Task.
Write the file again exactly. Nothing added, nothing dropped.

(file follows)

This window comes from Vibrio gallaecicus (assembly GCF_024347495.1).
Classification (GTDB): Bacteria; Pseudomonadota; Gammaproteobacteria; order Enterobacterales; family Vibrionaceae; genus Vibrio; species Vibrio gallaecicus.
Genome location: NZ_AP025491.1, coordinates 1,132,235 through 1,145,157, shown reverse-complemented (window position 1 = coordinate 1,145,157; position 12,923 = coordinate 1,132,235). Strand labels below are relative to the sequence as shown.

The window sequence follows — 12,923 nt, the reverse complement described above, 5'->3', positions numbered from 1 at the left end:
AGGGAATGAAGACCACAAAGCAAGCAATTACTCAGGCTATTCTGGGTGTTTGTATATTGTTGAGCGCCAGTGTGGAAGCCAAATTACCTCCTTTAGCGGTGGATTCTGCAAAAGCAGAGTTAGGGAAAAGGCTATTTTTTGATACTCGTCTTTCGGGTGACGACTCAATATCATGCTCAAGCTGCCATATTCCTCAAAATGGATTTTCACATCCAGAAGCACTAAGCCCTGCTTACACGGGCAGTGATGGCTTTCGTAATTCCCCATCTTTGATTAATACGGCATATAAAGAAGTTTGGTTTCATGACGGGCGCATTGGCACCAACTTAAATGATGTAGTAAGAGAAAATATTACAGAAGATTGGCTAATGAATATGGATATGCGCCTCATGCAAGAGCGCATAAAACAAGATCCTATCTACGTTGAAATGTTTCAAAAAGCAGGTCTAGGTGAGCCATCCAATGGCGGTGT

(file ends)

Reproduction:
This window comes from Vibrio gallaecicus (assembly GCF_024347495.1).
Classification (GTDB): Bacteria; Pseudomonadota; Gammaproteobacteria; order Enterobacterales; family Vibrionaceae; genus Vibrio; species Vibrio gallaecicus.
Genome location: NZ_AP025491.1, coordinates 1,132,235 through 1,145,157, shown reverse-complemented (window position 1 = coordinate 1,145,157; position 12,923 = coordinate 1,132,235). Strand labels below are relative to the sequence as shown.

The window sequence follows — 12,923 nt, the reverse complement described above, 5'->3', positions numbered from 1 at the left end:
AGGGAATGAAGACCACAAAGCAAGCAATTACTCAGGCTATTCTGGGTGTTTGTATATTGTTGAGCGCCAGTGTGGAAGCCAAATTACCTCCTTTAGCGGTGGATTCTGCAAAAGCAGAGTTAGGGAAAAGGCTATTTTTTGATACTCGTCTTTCGGGTGACGACTCAATATCATGCTCAAGCTGCCATATTCCTCAAAATGGATTTTCACATCCAGAAGCACTAAGCCCTGCTTACACGGGCAGTGATGGCTTTCGTAATTCCCCATCTTTGATTAATACGGCATATAAAGAAGTTTGGTTTCATGACGGGCGCATTGGCACCAACTTAAATGATGTAGTAAGAGAAAATATTACAGAAGATTGGCTAATGAATATGGATATGCGCCTCATGCAAGAGCGCATAAAACAAGATCCTATCTACGTTGAAATGTTTCAAAAAGCAGGTCTAGGTGAGCCATCCAATGGCGGTGT